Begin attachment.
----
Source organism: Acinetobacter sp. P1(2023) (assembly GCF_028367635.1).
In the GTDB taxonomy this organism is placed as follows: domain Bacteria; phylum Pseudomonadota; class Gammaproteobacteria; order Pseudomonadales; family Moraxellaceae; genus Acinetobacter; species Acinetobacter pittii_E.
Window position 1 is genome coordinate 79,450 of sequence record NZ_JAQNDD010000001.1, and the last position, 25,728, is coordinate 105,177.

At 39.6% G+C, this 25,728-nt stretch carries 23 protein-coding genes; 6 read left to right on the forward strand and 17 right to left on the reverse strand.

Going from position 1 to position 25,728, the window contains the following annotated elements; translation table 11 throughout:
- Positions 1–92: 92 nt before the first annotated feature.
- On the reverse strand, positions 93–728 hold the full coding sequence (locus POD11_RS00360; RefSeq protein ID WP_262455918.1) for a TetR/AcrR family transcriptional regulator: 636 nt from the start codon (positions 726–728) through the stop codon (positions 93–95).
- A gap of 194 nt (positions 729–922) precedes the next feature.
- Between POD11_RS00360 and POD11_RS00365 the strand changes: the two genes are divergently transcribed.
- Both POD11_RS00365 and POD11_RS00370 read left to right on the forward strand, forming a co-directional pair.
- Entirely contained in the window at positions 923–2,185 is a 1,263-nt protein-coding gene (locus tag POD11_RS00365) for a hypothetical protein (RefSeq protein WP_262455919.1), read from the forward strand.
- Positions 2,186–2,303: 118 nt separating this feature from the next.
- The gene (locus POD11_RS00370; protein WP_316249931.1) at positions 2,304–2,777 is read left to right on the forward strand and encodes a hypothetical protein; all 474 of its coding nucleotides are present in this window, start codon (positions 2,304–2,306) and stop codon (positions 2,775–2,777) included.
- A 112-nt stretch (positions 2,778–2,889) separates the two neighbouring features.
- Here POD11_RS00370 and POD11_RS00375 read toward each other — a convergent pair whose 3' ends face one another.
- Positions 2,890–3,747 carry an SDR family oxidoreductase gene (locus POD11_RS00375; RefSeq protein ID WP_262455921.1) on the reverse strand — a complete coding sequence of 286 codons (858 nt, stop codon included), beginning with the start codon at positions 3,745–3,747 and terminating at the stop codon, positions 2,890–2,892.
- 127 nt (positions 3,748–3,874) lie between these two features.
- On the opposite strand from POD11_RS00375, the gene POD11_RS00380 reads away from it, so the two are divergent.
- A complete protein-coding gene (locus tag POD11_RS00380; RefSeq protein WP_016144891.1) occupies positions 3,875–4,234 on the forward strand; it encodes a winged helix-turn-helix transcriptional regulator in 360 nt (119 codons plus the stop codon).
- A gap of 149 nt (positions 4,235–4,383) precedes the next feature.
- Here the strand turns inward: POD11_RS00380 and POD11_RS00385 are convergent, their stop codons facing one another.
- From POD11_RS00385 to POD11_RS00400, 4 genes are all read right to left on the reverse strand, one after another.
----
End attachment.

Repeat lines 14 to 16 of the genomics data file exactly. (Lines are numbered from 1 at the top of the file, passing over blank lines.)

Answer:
- A 112-nt stretch (positions 2,778–2,889) separates the two neighbouring features.
- Here POD11_RS00370 and POD11_RS00375 read toward each other — a convergent pair whose 3' ends face one another.
- Positions 2,890–3,747 carry an SDR family oxidoreductase gene (locus POD11_RS00375; RefSeq protein ID WP_262455921.1) on the reverse strand — a complete coding sequence of 286 codons (858 nt, stop codon included), beginning with the start codon at positions 3,745–3,747 and terminating at the stop codon, positions 2,890–2,892.